For example, he states in his version of the report: "We have no argument against individual enterprise and responsibility. It is indispensable in this program. However, the Randolph-Sheppard Program is essentially different from all other enterprise programs which have VR (vocational rehabilitation) sponsorship. It is a State controlled program with continuing State and Federal financial and staff support. Its mission is not to establish entrepreneurs in business for themselves. There are other VR programs for that. Its responsibility is first to the Agency's rehabilitation program. Its goal is to provide as many opportunities for employment for oncoming VR clients as possible. The program is reserved for the most severely disabled client. This is the reason that there is support staff and ongoing financial support. Licensing agency policies sometimes take the opposite cast--that of appearing to protect the prerogatives of the present group of vendors. This would be a misplacement of their attention."
What a shocking philosophy to thousands of blind vendors who have thought of themselves as self-sufficient operators of their small business enterprises. Carry this philosophy to its logical extreme, and the RandolphSheppard Program becomes nothing more than a make-work supervised independent living center. Just an extension of rehab, according to Mr. Darter. But this segment of his report was also scrapped in the revised version. If it had not been, we would have had to renew our objections.
It should be noted that the Darter report, as well as the revised version, each found an apparent serious deficiency in the reporting and payment of vending machine income from two federal sites in Tennessee. Both reports recommend that corrective steps be taken. When all of the records are unscrambled or reconstructed, each of the blind vendors who may be entitled to vending machine income they did not receive should be paid the amount due. The discrepancies have apparently existed since 1976 at one site and 1977 at another.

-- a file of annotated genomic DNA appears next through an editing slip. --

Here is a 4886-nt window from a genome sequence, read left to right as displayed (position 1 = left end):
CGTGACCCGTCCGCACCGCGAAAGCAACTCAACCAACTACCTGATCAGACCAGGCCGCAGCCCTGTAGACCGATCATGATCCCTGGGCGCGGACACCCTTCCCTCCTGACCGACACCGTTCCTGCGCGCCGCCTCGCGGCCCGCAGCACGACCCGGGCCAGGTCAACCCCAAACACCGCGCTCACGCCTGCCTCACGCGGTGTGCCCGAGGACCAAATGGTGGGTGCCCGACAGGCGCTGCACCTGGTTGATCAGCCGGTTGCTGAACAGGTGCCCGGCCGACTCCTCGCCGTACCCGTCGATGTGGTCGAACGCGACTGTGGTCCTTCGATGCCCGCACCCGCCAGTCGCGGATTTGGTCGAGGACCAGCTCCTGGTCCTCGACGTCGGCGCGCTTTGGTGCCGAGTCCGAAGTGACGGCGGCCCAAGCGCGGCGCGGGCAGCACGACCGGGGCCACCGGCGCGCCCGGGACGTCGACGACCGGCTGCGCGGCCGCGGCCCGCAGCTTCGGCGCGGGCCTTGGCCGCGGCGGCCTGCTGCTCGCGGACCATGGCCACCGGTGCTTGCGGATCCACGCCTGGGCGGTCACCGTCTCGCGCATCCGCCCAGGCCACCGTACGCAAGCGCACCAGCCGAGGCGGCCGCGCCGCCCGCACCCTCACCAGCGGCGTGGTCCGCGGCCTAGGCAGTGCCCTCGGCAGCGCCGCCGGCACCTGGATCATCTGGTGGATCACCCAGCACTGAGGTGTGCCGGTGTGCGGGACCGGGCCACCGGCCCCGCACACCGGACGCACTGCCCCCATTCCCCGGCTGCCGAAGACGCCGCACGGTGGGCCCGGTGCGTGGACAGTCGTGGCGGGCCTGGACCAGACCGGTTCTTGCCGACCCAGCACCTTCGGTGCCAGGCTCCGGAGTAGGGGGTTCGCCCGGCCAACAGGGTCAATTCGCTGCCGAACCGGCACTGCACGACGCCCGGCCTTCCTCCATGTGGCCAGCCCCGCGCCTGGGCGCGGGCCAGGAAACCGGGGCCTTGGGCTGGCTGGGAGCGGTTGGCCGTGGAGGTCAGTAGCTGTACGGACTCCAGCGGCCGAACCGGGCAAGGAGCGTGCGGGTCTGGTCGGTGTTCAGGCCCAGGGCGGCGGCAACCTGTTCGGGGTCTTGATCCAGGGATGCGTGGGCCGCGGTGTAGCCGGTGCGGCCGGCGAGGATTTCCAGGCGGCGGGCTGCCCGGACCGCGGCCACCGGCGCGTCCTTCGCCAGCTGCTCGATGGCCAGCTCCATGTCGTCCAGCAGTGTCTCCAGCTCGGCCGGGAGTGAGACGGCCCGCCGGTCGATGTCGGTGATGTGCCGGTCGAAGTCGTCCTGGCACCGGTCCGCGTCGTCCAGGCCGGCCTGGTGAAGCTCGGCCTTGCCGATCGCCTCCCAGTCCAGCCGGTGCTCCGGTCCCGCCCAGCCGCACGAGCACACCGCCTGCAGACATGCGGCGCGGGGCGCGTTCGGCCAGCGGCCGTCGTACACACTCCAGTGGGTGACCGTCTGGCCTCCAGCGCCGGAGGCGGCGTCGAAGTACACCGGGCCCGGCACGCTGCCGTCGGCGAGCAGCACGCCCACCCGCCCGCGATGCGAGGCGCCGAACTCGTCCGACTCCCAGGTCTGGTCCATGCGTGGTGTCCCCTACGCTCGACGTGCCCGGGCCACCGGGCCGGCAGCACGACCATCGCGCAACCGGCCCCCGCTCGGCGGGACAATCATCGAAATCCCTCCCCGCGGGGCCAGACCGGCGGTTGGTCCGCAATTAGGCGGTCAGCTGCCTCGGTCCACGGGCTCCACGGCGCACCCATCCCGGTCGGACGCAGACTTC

But back to the issue at hand. We successfully resisted Mr. Darter's intrusion into policy matters that the Randolph-Sheppard Act leaves up to the states and the vendors, not up to the federal bureaucrats. Now the Tennessee Committee of Blind Vendors and officials of the state agency could decide on their own whether certain rules should be changed. It would not be dictated by RSA's regional office.
The vendors were not interested in making many changes. But it was clear that state officials were. The questions would be how many changes could be agreed upon and, even if a few, how significant these few changes would be. Would the vendors be bullied into "give backs," as sometimes happens to labor unions when companies plead for economic concessions? Or could the vendors hold the line and preserve the hard-won gains acquired during Phases I and II?
On October 24, 1984, we began to learn the answers to these questions. Formal negotiations between the blind vendors' subcommittee and program officials of Tennessee Business Enterprises began at 1:00 p.m. on that day. Those negotiations were concluded at about noon two days later. The first day's session with only a short dinner break, adjourned something after 10:00 p.m. The second day was another ten hours of negotiating. Then three hours the following morning, and all issues (other than the technicalities) were resolved. All sessions were conducted at the downtown Hilton Hotel in Knoxville, Tennessee. It is a matter of practice not to hold these sessions in the agency's offices in order to give neutral ground to everyone. I participated, as I did in Phases I and II, helping to suggest language and to formulate positions for the vendors. As in the past, this was done at the request of the Tennessee Vendors.
Federal rules state that the Committee of Blind Vendors is to participate actively in the development of major program and policy decisions affecting the overall operation and administration of the vending facilities program. This is a restatement of an identical provision found in the Randolph-Sheppard Act. But neither the law nor the regulations define "active participation." According to the Tennessee rules, however, active participation means "an ongoing process of negotiations between the state licensing agency and the Committee of Blind Vendors to achieve joint planning and approval of program policies, standards, and procedures, affecting the overall operation of the vending facility's program, prior to their implementation by the agency ... It is understood that the agency bears final authority and responsibility for the administration and operation of the vending facilities program, including the assurance of continuing, active participation with the Committee of Blind Vendors."